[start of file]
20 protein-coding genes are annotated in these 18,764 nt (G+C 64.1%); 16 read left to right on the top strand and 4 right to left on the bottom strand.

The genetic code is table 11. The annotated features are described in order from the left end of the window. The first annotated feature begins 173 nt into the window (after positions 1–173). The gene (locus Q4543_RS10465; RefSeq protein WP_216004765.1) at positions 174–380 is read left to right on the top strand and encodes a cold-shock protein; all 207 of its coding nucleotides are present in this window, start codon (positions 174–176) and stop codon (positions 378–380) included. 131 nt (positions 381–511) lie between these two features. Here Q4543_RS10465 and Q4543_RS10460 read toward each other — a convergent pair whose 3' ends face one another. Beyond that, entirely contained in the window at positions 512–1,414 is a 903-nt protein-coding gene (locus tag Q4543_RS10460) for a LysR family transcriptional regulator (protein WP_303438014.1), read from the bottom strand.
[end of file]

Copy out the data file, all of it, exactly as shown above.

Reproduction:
20 protein-coding genes are annotated in these 18,764 nt (G+C 64.1%); 16 read left to right on the top strand and 4 right to left on the bottom strand.

The genetic code is table 11. The annotated features are described in order from the left end of the window. The first annotated feature begins 173 nt into the window (after positions 1–173). The gene (locus Q4543_RS10465; RefSeq protein WP_216004765.1) at positions 174–380 is read left to right on the top strand and encodes a cold-shock protein; all 207 of its coding nucleotides are present in this window, start codon (positions 174–176) and stop codon (positions 378–380) included. 131 nt (positions 381–511) lie between these two features. Here Q4543_RS10465 and Q4543_RS10460 read toward each other — a convergent pair whose 3' ends face one another. Beyond that, entirely contained in the window at positions 512–1,414 is a 903-nt protein-coding gene (locus tag Q4543_RS10460) for a LysR family transcriptional regulator (protein WP_303438014.1), read from the bottom strand.